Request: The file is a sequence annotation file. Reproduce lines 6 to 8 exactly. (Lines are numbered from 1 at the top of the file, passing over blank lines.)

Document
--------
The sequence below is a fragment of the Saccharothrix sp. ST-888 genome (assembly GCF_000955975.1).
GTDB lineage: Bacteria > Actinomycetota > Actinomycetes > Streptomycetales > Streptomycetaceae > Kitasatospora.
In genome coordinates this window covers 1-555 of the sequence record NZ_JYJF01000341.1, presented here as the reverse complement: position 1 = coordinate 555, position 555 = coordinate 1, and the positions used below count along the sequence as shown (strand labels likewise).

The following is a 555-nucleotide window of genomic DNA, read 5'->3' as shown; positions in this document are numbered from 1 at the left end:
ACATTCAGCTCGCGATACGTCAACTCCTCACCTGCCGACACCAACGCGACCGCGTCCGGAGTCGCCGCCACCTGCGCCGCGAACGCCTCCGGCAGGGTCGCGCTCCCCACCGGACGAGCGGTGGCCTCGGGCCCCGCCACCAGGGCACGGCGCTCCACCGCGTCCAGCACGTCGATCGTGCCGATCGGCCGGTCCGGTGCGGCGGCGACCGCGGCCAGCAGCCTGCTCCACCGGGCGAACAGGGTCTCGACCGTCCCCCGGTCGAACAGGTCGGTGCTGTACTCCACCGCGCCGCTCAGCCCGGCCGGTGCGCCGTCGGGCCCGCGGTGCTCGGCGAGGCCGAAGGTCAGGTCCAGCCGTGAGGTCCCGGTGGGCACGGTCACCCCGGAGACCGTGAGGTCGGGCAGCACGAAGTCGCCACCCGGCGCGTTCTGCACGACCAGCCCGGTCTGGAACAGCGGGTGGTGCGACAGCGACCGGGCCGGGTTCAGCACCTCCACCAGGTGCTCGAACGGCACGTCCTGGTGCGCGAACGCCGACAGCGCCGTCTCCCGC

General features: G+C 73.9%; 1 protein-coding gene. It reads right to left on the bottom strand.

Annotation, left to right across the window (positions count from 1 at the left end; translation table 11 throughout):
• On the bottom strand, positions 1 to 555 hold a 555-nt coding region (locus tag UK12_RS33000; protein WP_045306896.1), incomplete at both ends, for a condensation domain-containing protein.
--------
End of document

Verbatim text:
General features: G+C 73.9%; 1 protein-coding gene. It reads right to left on the bottom strand.

Annotation, left to right across the window (positions count from 1 at the left end; translation table 11 throughout):
• On the bottom strand, positions 1 to 555 hold a 555-nt coding region (locus tag UK12_RS33000; protein WP_045306896.1), incomplete at both ends, for a condensation domain-containing protein.